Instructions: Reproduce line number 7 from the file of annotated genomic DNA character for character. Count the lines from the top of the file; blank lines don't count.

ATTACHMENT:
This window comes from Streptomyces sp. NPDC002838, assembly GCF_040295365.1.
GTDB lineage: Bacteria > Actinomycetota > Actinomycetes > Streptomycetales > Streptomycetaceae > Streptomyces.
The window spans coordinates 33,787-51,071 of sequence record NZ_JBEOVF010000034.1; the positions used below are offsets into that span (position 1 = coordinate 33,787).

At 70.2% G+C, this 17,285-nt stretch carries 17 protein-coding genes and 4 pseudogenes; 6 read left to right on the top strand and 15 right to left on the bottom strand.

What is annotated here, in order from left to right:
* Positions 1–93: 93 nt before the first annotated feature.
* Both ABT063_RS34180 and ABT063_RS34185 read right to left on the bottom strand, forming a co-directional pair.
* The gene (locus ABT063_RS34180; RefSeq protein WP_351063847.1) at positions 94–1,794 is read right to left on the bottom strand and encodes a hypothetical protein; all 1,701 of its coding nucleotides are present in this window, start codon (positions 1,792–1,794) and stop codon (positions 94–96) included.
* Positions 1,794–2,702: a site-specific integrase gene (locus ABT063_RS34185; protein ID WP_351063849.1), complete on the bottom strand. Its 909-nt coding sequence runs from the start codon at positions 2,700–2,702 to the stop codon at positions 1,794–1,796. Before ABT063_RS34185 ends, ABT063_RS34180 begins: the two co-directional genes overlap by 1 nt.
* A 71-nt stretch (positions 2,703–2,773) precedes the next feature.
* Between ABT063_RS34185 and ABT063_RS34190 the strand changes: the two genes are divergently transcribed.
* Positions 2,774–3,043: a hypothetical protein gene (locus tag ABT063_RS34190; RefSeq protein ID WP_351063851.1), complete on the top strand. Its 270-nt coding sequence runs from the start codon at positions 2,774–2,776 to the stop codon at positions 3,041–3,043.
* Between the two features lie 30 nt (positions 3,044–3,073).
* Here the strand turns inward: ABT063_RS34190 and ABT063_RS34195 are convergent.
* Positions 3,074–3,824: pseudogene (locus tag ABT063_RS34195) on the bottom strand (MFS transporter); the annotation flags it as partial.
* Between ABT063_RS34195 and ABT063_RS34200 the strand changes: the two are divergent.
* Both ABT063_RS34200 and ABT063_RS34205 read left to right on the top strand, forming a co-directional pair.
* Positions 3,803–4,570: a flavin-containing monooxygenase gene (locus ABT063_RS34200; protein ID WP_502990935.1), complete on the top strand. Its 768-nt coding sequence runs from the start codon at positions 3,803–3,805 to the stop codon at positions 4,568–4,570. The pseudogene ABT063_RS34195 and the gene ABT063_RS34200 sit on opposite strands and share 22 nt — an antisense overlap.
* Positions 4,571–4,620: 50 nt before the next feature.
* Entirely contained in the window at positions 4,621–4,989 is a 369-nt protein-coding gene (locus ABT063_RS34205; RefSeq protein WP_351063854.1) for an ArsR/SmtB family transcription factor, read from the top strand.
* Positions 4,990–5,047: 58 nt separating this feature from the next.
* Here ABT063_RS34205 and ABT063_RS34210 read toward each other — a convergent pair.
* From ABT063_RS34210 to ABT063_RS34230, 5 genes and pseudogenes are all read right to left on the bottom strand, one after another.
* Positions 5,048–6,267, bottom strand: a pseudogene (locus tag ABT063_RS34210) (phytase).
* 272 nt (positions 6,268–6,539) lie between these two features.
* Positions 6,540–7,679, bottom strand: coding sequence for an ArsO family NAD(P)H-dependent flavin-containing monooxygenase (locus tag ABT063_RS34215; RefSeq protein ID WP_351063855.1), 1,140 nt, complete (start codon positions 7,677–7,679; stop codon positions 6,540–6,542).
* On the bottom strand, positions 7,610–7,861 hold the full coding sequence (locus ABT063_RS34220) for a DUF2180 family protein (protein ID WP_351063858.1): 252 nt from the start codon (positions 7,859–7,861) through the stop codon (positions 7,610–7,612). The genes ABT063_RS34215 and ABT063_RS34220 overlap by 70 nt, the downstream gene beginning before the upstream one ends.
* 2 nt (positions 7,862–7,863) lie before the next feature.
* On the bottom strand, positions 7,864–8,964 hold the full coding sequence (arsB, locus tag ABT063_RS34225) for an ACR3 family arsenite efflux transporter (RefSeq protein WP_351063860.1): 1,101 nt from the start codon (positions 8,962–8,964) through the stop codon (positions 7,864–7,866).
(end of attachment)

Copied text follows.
* Both ABT063_RS34180 and ABT063_RS34185 read right to left on the bottom strand, forming a co-directional pair.